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National Drug Threat Assessment 2003
January 2003


Marijuana is a leading drug threat to the country. It is the most readily available and widely used illicit drug in the United States, and its prevalence has contributed to both an acceptance of marijuana use among some adults and adolescents and a perception that the drug is not harmful. Reporting from law enforcement and public health agencies, as well as federal investigation, arrest, and seizure data, indicates marijuana availability changed little over the past year.

Some national substance abuse indicators suggest that marijuana use may rise despite relatively stable levels of use since the late 1990s. The number of past year users increased significantly in 2001, and national-level prevalence studies show decreases in the perception of risk regarding marijuana use. Available data suggest that marijuana production is high both in the United States and in foreign source areas. Transport of marijuana from source areas to markets occurs via many methods but primarily overland in commercial and private vehicles. Distribution of marijuana appears to be stable, and a wide range of criminal groups, gangs, and independent dealers distribute the drug throughout the country. Primary market areas for marijuana include Central Arizona, Chicago, Los Angeles, Miami, New York, and Seattle.

NDTS data show that 20.4 percent of state and local law enforcement agencies nationwide identify marijuana as their principal drug threat. Regionally, more state and local law enforcement agencies in the New York/New Jersey (40.9%), Great Lakes (29.6%), New England (27.3%), Mid-Atlantic (21.0%), and Southwest regions (19.7%) identify marijuana as the greatest threat than do those in the Florida/Caribbean (10.9%), West Central (9.9%), Southeast (9.3%), and Pacific regions (7.8%).

Current medical and scientific evidence continues to demonstrate that marijuana has a high potential for abuse, and the current user population is more frequently exposed to higher potency marijuana than in previous years, which may increase the risk of dependence. Animal studies suggest that THC (delta-9-tetrahydrocannabinol) causes physical dependence, and a withdrawal syndrome characterized by irritability, stomach pain, aggression, and anxiety has been associated with abstinence from long-term marijuana use in some people. According to the National Institute on Drug Abuse (NIDA), those who smoke marijuana regularly may develop long-term respiratory problems such as chronic coughing, bronchitis, and poor lung function. Short-term effects of marijuana use include memory and learning problems, difficulty in thinking and problem solving, distorted perception, and loss of coordination. A primary physical effect--increased heart rate--can be exacerbated when marijuana is used in combination with other drugs, such as cocaine, a considerable concern given that approximately three-quarters of the ED episodes involving marijuana in 2001 involved at least one other drug.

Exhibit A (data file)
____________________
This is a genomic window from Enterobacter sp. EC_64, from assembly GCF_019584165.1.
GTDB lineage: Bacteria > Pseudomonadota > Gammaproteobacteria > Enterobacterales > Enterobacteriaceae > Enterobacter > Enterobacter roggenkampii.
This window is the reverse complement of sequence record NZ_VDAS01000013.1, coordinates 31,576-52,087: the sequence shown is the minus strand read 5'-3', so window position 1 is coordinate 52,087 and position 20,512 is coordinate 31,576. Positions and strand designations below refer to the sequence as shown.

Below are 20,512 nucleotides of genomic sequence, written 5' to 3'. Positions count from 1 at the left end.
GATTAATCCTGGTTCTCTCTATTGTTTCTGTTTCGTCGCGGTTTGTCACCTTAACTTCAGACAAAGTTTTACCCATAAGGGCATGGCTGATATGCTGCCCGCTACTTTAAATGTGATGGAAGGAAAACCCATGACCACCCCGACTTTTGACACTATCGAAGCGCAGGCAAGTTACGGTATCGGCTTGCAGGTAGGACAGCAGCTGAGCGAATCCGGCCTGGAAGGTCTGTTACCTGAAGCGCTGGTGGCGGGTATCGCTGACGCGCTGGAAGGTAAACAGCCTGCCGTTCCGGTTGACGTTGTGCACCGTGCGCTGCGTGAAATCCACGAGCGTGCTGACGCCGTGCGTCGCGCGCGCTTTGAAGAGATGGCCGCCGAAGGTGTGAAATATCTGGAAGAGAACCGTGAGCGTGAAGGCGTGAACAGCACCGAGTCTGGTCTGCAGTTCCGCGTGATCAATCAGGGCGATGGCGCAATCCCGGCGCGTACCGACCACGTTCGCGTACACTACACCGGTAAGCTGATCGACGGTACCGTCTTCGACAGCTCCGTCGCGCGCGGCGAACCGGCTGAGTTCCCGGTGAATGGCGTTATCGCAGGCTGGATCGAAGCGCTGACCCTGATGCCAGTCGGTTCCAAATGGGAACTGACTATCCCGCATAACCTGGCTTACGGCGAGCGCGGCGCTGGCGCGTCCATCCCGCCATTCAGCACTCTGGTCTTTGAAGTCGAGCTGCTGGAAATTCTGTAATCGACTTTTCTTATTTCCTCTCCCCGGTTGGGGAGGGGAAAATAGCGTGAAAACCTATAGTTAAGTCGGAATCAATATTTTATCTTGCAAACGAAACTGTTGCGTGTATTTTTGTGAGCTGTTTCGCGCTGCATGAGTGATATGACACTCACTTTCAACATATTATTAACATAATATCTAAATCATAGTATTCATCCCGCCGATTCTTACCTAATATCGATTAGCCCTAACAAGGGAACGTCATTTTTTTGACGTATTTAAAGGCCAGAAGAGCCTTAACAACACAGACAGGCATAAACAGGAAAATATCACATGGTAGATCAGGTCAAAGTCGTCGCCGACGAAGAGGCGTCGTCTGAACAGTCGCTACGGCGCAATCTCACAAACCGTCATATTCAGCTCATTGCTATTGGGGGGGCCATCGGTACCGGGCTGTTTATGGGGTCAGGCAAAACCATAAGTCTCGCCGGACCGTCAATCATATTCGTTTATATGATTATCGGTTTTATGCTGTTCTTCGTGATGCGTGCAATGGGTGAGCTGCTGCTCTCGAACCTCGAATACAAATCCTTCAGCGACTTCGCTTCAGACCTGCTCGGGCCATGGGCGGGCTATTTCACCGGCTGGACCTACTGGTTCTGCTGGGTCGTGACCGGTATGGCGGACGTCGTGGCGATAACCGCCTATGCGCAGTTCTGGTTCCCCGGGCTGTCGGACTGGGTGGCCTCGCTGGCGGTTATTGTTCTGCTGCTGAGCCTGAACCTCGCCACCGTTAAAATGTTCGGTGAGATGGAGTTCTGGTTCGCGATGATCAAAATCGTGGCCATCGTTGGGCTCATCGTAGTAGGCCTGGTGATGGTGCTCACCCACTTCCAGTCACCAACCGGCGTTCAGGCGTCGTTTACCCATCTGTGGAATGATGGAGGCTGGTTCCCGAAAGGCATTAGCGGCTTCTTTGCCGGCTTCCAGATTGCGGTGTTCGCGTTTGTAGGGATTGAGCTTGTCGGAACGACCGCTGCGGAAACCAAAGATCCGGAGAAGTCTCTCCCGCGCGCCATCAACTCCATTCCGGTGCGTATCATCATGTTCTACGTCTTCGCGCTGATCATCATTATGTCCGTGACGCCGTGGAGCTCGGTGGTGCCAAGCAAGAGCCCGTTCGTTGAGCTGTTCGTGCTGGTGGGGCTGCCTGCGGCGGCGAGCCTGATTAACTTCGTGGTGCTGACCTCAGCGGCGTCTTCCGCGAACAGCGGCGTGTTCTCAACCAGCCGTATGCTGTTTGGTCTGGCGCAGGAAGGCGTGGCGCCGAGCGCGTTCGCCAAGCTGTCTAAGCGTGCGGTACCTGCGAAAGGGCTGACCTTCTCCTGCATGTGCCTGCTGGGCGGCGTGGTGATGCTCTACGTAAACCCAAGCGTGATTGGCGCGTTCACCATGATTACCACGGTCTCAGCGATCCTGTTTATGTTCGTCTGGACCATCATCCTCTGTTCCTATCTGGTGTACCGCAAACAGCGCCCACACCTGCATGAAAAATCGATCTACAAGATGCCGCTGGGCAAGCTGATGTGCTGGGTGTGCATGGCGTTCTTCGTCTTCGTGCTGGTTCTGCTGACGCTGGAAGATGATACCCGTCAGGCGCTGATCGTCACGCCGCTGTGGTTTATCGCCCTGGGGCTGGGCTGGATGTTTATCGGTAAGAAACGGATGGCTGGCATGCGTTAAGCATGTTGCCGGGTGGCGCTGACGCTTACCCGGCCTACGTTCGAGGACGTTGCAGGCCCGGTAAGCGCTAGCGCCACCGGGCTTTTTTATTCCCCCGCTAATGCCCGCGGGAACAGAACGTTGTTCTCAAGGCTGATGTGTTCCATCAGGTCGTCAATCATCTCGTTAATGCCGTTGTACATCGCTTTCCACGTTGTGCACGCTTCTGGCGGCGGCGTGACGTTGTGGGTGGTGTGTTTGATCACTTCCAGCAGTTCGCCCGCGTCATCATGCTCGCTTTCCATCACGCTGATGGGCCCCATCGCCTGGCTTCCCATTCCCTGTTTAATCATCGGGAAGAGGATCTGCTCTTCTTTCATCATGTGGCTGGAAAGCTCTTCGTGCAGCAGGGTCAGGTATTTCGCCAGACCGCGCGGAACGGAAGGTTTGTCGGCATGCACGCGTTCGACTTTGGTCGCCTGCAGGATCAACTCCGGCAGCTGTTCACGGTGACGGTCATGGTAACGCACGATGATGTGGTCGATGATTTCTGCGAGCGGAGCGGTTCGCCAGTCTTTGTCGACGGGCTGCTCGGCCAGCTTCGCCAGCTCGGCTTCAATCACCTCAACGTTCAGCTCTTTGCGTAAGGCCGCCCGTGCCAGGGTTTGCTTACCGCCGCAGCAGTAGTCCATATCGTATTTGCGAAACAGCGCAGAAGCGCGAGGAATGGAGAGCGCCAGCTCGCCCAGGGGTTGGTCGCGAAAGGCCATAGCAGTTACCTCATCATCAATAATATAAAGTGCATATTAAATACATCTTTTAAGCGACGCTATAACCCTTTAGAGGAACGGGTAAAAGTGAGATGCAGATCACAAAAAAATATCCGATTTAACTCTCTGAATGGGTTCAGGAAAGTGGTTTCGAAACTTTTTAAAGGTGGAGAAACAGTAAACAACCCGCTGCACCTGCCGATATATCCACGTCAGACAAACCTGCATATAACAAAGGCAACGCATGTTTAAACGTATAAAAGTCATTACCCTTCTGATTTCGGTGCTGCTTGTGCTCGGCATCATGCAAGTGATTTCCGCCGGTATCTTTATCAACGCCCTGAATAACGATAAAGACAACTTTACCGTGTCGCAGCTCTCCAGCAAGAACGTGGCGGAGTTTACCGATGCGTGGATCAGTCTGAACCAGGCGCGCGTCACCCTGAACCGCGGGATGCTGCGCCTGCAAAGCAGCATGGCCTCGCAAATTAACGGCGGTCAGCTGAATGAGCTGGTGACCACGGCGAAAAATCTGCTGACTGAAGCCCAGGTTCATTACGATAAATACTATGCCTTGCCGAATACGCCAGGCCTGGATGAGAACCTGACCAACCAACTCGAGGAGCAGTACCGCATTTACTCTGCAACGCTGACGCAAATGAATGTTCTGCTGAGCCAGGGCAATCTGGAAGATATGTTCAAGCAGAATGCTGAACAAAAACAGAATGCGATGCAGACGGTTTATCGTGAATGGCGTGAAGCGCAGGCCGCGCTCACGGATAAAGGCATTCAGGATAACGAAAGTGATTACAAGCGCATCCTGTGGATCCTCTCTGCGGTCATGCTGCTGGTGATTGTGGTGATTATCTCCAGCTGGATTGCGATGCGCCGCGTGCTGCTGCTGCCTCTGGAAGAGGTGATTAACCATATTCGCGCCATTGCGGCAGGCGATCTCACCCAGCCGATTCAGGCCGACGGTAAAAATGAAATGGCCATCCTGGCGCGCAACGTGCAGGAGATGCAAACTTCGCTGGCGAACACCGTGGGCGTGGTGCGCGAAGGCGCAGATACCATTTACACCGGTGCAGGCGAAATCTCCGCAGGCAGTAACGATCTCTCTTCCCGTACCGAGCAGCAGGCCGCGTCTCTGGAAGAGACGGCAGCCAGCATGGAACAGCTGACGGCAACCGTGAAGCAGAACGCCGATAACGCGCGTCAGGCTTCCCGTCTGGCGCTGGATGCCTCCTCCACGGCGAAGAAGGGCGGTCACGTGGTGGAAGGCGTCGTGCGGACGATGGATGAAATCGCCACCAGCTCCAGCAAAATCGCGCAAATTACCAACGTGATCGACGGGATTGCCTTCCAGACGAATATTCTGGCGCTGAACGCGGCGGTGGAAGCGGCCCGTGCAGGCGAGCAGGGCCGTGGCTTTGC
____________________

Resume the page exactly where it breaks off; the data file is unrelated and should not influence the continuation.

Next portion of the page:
Marijuana use typically is not associated with violence. The potential for violence usually is associated with cannabis cultivation in that many grow sites are secured with potentially lethal booby traps and protected by way of firearms. Recent reports of the theft of marijuana through home invasion robberies suggest that cultivators and distributors themselves are at risk of violence. Law enforcement reporting also suggests greater frequency of violence related to marijuana distribution, including kidnappings, shootings, and homicides often over unpaid drug debts.

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Marijuana is the most widely available illicit drug in the United States. Reporting from law enforcement and public health agencies, as well as investigation, arrest, and seizure data, indicates marijuana availability changed little over the past year. Prices are relatively stable, although they do range considerably from market to market, and the average overall potency of marijuana is rising.

NDTS data show that 96.9 percent of state and local law enforcement agencies nationwide describe the availability of marijuana as high or medium--just 1.8 percent describe it as low. From region to region, the proportions of agencies reporting high or medium availability were very similar and ranged only from 98.9 percent in the Mid-Atlantic region to 91.6 percent in the Florida/Caribbean.